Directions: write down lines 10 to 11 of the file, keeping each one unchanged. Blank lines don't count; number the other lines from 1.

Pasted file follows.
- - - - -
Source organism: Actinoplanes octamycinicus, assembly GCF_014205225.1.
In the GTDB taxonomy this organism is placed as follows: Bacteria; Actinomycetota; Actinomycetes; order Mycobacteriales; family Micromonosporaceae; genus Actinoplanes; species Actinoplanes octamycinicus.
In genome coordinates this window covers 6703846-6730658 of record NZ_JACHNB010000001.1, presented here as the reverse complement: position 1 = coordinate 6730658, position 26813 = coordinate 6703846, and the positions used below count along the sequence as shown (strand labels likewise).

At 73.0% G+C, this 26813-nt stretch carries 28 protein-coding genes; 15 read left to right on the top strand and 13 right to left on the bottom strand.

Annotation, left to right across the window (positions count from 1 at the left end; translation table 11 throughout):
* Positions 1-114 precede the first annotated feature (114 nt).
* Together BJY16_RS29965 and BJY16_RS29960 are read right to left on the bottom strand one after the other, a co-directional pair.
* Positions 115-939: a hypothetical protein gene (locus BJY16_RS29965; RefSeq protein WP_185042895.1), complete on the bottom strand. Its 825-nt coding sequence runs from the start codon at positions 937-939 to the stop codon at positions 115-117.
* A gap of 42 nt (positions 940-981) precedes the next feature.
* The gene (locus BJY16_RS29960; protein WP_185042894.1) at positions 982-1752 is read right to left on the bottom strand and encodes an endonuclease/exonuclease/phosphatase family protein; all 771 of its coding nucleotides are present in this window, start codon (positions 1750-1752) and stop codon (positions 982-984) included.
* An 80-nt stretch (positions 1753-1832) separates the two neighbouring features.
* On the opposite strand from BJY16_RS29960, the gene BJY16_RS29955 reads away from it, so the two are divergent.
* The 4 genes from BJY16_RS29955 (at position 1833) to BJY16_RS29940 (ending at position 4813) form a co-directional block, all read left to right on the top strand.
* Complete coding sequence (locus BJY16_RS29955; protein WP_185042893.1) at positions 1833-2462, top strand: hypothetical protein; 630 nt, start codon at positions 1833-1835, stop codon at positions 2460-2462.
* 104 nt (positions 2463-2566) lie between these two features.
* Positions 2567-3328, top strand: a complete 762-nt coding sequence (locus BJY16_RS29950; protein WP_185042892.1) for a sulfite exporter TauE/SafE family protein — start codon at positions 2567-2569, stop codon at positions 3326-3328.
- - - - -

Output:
* The gene (locus BJY16_RS29960; protein WP_185042894.1) at positions 982-1752 is read right to left on the bottom strand and encodes an endonuclease/exonuclease/phosphatase family protein; all 771 of its coding nucleotides are present in this window, start codon (positions 1750-1752) and stop codon (positions 982-984) included.
* An 80-nt stretch (positions 1753-1832) separates the two neighbouring features.